Draghi: B minus, could try harder
The measures Draghi announced last Thursday aren’t bad, but he could have done much more. A few simple changes could mean a lot more liquidity for the European banking system. The only loser would be the ECB’s pride.
“Lend freely against good collateral, at a penal rate.” Walter Bagehot’s prescription for central bank action in a crisis was as good in 1873 as it is today. But the ECB seems to be straying ever further from this ideal.
ABS is the largest category of repo collateral at the ECB, and the type that attracts the most vicious haircut. But why?
The ECB says its collateral haircuts are driven by market liquidity, but this is disingenuous. How many Greek sovereign bonds could it sell on an open market? What market liquidity would be available for its holding of peripheral covered bonds?
This is as it should be. The system wouldn’t need a lender of last resort if the markets were providing enough liquidity. A central bank should take the view that the collateral it accepts is good enough to provide liquidity against, even if the market does not think so.
The question the ECB should pose is about whether the collateral it accepts will suffer a credit loss, not whether it can sell its collateral pool in the market — we all know it can’t.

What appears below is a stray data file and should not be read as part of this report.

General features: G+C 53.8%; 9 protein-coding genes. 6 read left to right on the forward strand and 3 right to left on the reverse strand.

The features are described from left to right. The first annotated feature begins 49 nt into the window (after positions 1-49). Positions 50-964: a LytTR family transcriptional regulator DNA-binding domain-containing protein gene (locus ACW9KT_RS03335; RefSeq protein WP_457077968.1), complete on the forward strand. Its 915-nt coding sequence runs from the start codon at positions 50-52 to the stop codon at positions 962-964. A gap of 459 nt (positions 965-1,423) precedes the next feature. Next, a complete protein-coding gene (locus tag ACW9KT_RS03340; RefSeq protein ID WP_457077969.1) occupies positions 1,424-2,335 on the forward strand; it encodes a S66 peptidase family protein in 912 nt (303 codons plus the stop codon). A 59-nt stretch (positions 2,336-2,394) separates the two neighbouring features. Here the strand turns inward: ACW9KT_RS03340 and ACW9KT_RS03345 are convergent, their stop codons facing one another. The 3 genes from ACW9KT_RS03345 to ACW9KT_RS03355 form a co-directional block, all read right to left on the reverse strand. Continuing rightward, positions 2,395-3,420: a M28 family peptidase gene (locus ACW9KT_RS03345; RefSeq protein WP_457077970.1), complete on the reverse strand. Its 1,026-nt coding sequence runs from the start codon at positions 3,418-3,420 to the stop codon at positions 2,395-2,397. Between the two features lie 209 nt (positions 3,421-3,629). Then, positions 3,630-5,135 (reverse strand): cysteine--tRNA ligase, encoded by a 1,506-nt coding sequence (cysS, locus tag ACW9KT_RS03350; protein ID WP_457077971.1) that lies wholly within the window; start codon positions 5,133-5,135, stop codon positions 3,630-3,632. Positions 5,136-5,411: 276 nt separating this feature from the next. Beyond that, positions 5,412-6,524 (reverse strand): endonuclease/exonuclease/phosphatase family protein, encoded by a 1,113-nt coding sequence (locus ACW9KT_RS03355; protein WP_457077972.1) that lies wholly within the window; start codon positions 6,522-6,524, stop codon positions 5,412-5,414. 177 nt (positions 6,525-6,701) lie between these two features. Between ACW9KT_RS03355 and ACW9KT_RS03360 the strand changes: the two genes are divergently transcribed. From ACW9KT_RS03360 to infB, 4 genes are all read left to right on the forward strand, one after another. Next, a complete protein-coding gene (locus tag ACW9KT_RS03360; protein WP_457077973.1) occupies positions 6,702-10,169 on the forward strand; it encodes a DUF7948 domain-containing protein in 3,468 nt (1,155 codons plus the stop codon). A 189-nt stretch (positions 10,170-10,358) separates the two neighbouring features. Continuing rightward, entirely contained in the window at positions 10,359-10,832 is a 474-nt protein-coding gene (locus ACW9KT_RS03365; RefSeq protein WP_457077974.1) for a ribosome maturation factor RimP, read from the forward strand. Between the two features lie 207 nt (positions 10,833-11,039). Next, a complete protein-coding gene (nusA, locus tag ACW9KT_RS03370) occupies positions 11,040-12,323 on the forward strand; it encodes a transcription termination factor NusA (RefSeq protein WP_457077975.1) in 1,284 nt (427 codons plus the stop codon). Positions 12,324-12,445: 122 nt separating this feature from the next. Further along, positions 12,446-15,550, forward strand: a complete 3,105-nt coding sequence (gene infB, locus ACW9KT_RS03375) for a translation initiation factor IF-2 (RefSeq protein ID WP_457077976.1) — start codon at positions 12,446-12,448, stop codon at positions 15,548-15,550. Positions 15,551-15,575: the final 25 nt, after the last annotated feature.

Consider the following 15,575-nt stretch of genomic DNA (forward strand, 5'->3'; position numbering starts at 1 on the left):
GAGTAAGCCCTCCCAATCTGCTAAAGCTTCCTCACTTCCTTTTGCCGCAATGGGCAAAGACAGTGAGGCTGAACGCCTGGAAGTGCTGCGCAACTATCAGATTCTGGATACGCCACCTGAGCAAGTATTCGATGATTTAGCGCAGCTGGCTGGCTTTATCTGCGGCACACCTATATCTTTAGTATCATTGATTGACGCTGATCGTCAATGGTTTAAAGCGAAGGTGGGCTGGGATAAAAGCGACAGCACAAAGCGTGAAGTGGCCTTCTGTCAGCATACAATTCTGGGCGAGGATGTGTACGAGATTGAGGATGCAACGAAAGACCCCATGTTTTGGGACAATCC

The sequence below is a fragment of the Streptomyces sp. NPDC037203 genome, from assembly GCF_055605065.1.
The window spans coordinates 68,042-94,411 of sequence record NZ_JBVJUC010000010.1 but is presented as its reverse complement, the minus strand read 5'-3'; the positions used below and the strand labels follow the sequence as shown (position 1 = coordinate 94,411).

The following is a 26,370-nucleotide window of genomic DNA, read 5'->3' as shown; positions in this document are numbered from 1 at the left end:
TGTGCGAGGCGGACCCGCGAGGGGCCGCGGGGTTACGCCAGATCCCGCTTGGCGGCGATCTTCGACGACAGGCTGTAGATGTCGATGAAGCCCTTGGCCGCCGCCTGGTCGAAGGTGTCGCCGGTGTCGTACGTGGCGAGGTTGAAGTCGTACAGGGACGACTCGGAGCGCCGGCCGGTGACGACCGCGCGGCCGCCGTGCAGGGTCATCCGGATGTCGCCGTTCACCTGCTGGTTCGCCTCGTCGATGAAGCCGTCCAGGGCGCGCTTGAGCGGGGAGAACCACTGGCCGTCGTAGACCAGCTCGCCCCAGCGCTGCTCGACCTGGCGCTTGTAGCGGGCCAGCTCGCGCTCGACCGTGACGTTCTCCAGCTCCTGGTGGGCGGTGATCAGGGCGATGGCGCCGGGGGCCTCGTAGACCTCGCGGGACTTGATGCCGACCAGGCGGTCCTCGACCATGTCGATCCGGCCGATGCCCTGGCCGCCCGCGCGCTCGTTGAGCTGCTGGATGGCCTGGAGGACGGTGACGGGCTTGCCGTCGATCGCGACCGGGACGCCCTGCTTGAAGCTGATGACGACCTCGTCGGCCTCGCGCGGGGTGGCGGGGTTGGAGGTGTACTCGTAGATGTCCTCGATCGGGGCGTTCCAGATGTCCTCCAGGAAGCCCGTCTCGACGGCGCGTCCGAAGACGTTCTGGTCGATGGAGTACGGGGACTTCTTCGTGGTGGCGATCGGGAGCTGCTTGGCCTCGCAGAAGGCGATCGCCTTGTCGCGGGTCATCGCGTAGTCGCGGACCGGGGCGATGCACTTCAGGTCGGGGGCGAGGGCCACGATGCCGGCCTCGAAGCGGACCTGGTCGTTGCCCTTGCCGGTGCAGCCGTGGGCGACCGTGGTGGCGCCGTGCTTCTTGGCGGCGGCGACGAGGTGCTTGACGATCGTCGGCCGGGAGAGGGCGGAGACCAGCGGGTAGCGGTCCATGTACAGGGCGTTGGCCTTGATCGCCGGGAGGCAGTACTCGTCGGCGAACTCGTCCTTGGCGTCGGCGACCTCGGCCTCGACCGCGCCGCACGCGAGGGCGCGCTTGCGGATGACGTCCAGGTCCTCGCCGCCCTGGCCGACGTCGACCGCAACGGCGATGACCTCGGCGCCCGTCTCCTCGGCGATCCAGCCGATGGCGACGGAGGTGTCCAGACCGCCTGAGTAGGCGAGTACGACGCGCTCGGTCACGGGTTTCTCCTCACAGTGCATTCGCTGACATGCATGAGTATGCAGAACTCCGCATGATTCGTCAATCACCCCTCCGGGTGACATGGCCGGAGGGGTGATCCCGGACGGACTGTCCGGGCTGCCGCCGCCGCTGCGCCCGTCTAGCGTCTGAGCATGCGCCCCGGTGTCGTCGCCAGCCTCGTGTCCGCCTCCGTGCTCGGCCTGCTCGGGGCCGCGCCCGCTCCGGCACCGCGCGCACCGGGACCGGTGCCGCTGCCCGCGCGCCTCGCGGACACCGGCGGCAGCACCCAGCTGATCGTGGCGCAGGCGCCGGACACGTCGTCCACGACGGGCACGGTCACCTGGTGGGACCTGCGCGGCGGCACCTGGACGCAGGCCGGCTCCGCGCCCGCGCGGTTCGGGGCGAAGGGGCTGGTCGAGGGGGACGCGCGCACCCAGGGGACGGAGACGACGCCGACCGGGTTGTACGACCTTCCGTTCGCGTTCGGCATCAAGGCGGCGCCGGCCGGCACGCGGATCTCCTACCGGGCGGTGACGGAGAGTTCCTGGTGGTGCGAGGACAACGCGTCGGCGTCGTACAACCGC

On Thursday, the ECB announced it would allow the second rating on ABS to be as low as A- — a reversion to the situation that existed before March this year. This will affect only new issues, and only Ireland and Portugal, where sovereign rating caps from the agencies stop new issues achieving the top rating.
Analysts at RBS explain that “the extended scope of ABS eligibility should have minimal, if any, effect in expanding the repo-able base of legacy or secondary ABS.”
But all ABS — whether structured with lower ratings or not — will still attract a 16% haircut.
The implications of this number are worth examining. Senior tranches (the only eligible tranches for the ECB) in European consumer ABS have suffered losses of 0.7% since 2007. So to get to losses of 16%, loss severity would have to be 23 times larger than in the largest recession in recent history.
If the ECB cut the haircut to the same level as that for covered bonds (which ranges from 3.5%-5.5%), it could immediately raise another €120bn of liquidity for European banks. Even to match ABS to senior unsecured debt — which attracts a 6.5% haircut — would mean €78bn of extra liquidity overnight, based on the existing stock of ABS collateral at the ECB.
The irony is that the ECB may already be planning such a move, but waiting for political cover to do so.
That cover could come from the Prime Collateralised Securities (PCS) initiative, a label designed to distinguish the best-quality securitisations — setting apart well-performing European ABS from, say, US subprime. Structured finance market participants involved in the PCS are confident that when the initiative goes live in the New Year, the ECB will relent, cutting haircuts for PCS-backed deals.
This should open the way to relax the more punitive anti-securitisation provisions. PCS-labelled ABS could even be included in bank liquidity buffers under CRD IV.
But why is the ECB, an independent central bank, looking for political cover?
If it cuts haircuts after the PCS comes in, that will be welcome. But why wait? It could change the policy tomorrow. European banks need liquidity now, and the ECB has the tools to give it to them.
Someone should tell them there’s a crisis on.